8. Simple Pleasures. Entertainment for us and our neighbors and friends usually involves socializing over meals, walking or biking, reading or playing board games, a dip in the pool. We fill the pool with water from our own pump, and it leaks back into the same ground, and then we fill it up again. Our vacations are generally a day's drive to the ocean or mountains for a respite, where our activities are all non-motorized.

Most of the middle and working class folks that I know here live fairly simply, enjoying their family and friends, and never give much thought to their environmental impact, as low as I perceive it to be here on the family level. Of course the farming and crops have taken their toll on the pampa, and deforestation and water pollution are common. So there is definitely room here for more awareness and more action. I hope to be a part of that too.

May all your days be green!


Wanda said...

Simpler = greener. Sounds very attractive in many ways. I am loving hearing about your life there.

Jeff9 said...

Save money and the Earth and be clean at the same time! Get serious and add Bathroom Bidet Sprayers to all your bathrooms. I think Dr. Oz on Oprah said it best: "if you had pee or poop on your hand, you wouldn't wipe it off with paper, would you? You'd wash it off” Available at with these you won't even need toilet paper any more, just a towel to dry off! Don’t worry, you can still leave some out for guests and can even make it the soft stuff without felling guilty. It's cheap and can be installed without a plumber; and runs off the same water line to your toilet. You'll probably pay for it in a few months of toilet paper savings. And after using one of these you won't know how you lasted all those years with wadded up handfuls of toilet paper. As for water use a drought is always a concern and must be dealt with prudently but please remember that in the big picture the industrial water users always far exceed the water use of household users and in the case of toilet paper manufacture it is huge. The pollution and significant power use from that manufacturing process also contributes to global warming so switching to a hand bidet sprayer and lowering your toilet paper use is very green in multiple ways. Blog;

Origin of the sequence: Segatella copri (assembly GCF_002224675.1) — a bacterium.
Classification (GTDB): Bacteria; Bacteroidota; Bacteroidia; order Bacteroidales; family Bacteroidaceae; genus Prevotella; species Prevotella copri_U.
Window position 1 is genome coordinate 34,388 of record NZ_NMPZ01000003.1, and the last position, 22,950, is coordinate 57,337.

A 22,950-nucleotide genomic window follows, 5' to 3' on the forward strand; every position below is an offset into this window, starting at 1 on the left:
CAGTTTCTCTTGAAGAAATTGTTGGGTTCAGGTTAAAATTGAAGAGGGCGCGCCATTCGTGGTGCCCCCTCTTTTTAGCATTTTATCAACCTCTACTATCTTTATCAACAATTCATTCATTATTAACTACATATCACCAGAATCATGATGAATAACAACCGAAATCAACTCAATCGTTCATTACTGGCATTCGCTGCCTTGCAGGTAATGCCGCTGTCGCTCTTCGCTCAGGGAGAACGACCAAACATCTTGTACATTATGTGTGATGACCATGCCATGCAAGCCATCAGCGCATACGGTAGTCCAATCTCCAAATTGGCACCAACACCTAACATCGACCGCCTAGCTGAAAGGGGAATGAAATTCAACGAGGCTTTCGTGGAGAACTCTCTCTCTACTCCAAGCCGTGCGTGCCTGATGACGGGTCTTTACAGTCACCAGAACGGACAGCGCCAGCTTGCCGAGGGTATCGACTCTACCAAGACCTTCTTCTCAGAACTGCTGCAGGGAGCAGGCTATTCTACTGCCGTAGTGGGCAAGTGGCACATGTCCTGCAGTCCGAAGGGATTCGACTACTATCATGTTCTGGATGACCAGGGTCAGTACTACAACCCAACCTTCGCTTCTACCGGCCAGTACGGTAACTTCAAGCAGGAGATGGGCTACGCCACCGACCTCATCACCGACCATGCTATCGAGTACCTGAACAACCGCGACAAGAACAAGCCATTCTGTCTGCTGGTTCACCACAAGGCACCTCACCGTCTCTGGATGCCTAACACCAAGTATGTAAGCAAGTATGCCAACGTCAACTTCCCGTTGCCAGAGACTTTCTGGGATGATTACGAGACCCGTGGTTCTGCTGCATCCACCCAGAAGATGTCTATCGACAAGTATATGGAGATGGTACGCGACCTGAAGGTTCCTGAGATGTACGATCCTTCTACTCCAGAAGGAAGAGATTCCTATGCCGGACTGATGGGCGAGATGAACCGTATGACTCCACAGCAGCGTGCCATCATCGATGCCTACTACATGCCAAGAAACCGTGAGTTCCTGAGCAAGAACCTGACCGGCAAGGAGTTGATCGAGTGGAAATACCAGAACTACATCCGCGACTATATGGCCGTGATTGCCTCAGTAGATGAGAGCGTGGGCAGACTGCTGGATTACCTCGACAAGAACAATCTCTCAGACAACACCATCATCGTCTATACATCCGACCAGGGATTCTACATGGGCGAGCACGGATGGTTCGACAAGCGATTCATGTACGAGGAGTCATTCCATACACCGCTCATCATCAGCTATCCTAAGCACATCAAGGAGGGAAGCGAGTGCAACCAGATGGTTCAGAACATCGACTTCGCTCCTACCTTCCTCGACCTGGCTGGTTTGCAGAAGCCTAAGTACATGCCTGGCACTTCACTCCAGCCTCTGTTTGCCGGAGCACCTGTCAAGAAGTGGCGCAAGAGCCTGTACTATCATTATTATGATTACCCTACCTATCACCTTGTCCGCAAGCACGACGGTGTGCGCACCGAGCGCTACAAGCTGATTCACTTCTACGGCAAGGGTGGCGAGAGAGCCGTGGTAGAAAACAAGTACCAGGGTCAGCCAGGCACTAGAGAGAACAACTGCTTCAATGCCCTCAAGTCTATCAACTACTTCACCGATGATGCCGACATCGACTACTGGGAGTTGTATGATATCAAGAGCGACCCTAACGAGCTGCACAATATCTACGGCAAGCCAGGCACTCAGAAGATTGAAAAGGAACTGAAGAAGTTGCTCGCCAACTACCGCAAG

Gayle said...

I'm gonna leave Jeff's self-serving promo here. . . and just note that actual bidets are standard equipment in Argentine bathrooms. I never knew I needed a bidet until I had one. I suppose mini-bidets could be interesting in US bathrooms with no room for a real bidet.

HaveFaith said...

You have made many good points on how to save the environment even if just a little. I have never hung clothes outside but now I will. Also, I'm going to give myself a weekly "allowance" of miles on my car. I will have to plan and consolidate trips out. We have already bought our own grocery bags so very little plastic comes into our house. Yea, for that one. I really do love your idea about no TV service. I've been seriously considering dropping that and stimulating my brain a little more with reading and physical activities. Thanks for your blog. I really enjoy it.

Katie said...

Hi Gayle! I just discovered your blog recently, and I've enjoyed reading some of your posts (I'll have to poke around here a bit more). I'm also living in a small town in Argentina - I'm over in Necochea on the coast. I've added you to my blog roll, and I was wondering if you'd be willing to do the same? You can check out my blog here.

With regards to this particular post, I was thinking of writing a post in a similar vein on my blog. I definitely feel like I have less of an environmental impact now that I'm living here in Argentina (I hardly drive, I hang my clothes out to dry, I produce less waste in the form of packaging, etc. - I identify with almost everything you mentioned.). I'm also hoping that businesses comply with the new law that is set to take effect in October that bans the use of plastic bags in the province of Buenos Aires. We'll find out in a few months!

Patricia said...

Hi Gayle!!
Regarding Ecology, I am creating Eco-paintings!! .
and also working with found papers.
My best,